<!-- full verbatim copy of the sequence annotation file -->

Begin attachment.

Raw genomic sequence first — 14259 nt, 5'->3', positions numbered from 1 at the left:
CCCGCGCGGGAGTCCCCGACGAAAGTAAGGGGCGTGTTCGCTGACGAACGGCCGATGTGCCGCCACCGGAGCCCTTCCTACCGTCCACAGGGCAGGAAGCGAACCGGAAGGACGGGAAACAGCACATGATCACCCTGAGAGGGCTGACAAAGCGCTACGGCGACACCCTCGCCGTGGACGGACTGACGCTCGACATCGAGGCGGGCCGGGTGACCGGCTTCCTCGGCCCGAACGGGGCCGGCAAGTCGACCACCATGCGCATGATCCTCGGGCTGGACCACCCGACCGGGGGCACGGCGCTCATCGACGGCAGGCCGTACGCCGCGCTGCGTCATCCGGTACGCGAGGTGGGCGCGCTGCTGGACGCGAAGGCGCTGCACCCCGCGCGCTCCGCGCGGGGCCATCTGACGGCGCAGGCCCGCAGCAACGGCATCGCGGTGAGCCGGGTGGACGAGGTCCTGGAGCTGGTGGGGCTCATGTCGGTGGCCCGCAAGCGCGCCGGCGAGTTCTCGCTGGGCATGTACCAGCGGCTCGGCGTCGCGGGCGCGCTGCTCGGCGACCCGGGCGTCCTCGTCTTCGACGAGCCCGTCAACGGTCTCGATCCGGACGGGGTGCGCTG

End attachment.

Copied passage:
Raw genomic sequence first — 14259 nt, 5'->3', positions numbered from 1 at the left:
CCCGCGCGGGAGTCCCCGACGAAAGTAAGGGGCGTGTTCGCTGACGAACGGCCGATGTGCCGCCACCGGAGCCCTTCCTACCGTCCACAGGGCAGGAAGCGAACCGGAAGGACGGGAAACAGCACATGATCACCCTGAGAGGGCTGACAAAGCGCTACGGCGACACCCTCGCCGTGGACGGACTGACGCTCGACATCGAGGCGGGCCGGGTGACCGGCTTCCTCGGCCCGAACGGGGCCGGCAAGTCGACCACCATGCGCATGATCCTCGGGCTGGACCACCCGACCGGGGGCACGGCGCTCATCGACGGCAGGCCGTACGCCGCGCTGCGTCATCCGGTACGCGAGGTGGGCGCGCTGCTGGACGCGAAGGCGCTGCACCCCGCGCGCTCCGCGCGGGGCCATCTGACGGCGCAGGCCCGCAGCAACGGCATCGCGGTGAGCCGGGTGGACGAGGTCCTGGAGCTGGTGGGGCTCATGTCGGTGGCCCGCAAGCGCGCCGGCGAGTTCTCGCTGGGCATGTACCAGCGGCTCGGCGTCGCGGGCGCGCTGCTCGGCGACCCGGGCGTCCTCGTCTTCGACGAGCCCGTCAACGGTCTCGATCCGGACGGGGTGCGCTG